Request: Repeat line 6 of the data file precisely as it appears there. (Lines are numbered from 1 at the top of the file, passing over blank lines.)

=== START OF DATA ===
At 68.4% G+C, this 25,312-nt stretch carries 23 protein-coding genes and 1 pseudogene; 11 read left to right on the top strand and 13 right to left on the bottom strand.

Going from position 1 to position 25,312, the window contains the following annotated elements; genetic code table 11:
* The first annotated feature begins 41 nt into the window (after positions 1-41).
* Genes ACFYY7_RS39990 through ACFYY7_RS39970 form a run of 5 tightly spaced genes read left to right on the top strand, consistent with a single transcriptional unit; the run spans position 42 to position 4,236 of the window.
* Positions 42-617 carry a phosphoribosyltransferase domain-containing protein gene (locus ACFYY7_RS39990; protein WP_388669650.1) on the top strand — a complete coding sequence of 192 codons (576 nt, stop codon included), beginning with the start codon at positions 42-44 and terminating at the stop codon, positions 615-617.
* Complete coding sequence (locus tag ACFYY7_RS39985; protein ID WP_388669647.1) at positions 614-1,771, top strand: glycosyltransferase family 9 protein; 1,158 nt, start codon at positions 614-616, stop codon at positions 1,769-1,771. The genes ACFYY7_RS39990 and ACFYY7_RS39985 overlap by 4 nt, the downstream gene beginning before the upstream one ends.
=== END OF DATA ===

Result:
* Complete coding sequence (locus tag ACFYY7_RS39985; protein ID WP_388669647.1) at positions 614-1,771, top strand: glycosyltransferase family 9 protein; 1,158 nt, start codon at positions 614-616, stop codon at positions 1,769-1,771. The genes ACFYY7_RS39990 and ACFYY7_RS39985 overlap by 4 nt, the downstream gene beginning before the upstream one ends.